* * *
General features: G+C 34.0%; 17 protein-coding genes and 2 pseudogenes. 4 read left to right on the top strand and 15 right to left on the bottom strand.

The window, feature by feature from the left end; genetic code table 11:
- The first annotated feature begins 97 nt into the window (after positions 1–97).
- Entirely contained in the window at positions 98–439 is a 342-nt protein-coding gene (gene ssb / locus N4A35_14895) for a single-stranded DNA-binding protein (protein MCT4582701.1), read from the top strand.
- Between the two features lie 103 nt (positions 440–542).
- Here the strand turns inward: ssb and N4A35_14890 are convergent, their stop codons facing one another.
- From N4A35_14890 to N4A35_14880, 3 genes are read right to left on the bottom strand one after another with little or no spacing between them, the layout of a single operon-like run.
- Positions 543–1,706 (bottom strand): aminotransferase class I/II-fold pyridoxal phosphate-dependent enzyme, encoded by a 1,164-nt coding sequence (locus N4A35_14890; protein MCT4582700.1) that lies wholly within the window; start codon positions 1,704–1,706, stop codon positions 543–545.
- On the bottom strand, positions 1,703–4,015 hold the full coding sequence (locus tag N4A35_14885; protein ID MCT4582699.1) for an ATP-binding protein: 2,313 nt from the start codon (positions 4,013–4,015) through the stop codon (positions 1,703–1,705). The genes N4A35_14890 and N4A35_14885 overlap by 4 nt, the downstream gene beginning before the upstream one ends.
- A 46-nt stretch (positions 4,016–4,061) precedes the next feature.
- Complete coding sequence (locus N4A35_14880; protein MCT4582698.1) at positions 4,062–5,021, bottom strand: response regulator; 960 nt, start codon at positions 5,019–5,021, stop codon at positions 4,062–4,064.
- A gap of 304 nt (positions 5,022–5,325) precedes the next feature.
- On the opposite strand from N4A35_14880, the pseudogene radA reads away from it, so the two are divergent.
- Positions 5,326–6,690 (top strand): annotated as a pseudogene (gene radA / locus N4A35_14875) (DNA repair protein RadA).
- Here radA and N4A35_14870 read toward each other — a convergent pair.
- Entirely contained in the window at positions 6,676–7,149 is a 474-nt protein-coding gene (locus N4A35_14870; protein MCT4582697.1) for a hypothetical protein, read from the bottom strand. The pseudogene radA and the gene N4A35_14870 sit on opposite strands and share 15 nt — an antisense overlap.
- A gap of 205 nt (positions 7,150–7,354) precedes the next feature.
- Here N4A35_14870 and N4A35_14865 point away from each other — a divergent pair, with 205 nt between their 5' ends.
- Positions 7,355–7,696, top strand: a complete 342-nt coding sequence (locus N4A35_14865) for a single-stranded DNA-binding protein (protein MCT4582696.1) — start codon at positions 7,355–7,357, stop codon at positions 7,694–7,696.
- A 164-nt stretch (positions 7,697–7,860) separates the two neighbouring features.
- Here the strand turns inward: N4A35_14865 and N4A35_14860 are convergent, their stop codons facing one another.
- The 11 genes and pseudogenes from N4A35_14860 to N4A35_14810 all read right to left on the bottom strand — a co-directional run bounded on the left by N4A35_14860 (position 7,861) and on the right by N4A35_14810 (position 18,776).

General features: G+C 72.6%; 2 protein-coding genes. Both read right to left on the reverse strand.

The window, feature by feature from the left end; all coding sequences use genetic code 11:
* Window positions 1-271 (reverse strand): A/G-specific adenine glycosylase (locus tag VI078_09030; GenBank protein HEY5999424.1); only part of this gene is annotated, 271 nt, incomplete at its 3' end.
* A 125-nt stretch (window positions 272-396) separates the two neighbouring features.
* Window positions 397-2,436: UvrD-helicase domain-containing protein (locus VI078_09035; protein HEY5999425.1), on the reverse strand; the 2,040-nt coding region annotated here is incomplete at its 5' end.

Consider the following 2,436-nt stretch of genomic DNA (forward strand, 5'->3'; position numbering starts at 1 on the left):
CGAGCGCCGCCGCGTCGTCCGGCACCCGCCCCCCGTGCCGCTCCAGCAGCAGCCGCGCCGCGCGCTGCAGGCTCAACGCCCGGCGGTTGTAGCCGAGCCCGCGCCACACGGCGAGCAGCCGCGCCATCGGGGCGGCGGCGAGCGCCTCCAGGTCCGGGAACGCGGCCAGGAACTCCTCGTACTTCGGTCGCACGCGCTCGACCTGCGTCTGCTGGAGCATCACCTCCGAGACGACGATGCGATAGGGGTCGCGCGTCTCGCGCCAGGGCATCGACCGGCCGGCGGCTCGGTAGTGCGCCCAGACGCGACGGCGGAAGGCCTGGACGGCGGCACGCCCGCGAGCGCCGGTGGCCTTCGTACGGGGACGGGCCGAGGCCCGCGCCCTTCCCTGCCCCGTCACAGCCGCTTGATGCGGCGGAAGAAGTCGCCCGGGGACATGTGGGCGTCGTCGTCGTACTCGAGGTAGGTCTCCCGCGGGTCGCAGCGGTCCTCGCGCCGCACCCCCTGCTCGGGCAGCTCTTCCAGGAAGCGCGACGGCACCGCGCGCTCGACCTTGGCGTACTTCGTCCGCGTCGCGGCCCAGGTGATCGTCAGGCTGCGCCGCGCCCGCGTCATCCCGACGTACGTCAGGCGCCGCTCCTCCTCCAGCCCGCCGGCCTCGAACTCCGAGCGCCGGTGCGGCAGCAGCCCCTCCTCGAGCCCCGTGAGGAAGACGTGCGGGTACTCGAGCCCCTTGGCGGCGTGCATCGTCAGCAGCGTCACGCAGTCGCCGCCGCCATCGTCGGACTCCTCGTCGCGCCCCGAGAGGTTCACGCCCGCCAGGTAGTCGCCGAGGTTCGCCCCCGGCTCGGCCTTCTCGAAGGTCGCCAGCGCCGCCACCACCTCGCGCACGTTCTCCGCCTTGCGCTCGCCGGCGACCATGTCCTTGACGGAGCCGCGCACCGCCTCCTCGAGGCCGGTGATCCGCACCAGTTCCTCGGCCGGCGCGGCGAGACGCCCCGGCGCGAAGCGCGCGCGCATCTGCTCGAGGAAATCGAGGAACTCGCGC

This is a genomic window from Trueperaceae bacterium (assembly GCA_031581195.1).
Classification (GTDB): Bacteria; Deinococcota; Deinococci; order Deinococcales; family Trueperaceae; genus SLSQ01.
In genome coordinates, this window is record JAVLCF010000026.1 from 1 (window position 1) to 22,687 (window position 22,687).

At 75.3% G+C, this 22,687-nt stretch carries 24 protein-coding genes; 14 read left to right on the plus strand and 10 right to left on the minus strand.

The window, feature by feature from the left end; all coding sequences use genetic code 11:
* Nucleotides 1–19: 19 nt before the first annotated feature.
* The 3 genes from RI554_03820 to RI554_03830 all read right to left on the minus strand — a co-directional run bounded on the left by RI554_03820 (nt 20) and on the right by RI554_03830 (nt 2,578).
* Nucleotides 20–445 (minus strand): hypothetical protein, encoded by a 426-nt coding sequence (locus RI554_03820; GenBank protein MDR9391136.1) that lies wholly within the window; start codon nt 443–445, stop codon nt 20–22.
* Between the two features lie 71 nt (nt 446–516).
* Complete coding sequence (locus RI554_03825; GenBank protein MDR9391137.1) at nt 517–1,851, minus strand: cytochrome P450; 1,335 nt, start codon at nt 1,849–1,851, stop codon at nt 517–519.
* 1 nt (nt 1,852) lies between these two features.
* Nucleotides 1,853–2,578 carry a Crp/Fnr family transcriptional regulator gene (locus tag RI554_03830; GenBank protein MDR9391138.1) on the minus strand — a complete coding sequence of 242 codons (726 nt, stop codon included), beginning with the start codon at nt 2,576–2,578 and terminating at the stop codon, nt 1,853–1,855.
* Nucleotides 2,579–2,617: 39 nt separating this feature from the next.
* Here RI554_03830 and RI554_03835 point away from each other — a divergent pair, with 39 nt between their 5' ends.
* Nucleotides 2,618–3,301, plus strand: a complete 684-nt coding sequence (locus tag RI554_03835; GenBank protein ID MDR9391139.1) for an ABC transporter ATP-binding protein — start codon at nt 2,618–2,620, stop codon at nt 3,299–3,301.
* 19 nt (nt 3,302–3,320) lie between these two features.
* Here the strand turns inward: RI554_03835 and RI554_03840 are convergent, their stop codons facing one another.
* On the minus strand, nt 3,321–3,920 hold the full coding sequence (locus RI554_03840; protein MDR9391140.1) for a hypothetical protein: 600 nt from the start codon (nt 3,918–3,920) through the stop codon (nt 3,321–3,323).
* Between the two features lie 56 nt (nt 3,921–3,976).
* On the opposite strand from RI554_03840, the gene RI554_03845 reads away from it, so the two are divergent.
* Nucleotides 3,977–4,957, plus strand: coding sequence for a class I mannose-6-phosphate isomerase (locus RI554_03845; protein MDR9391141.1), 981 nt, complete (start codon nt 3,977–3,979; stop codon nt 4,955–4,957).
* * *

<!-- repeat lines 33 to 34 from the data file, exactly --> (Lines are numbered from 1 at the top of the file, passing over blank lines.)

At 75.3% G+C, this 22,687-nt stretch carries 24 protein-coding genes; 14 read left to right on the plus strand and 10 right to left on the minus strand.

The window, feature by feature from the left end; all coding sequences use genetic code 11: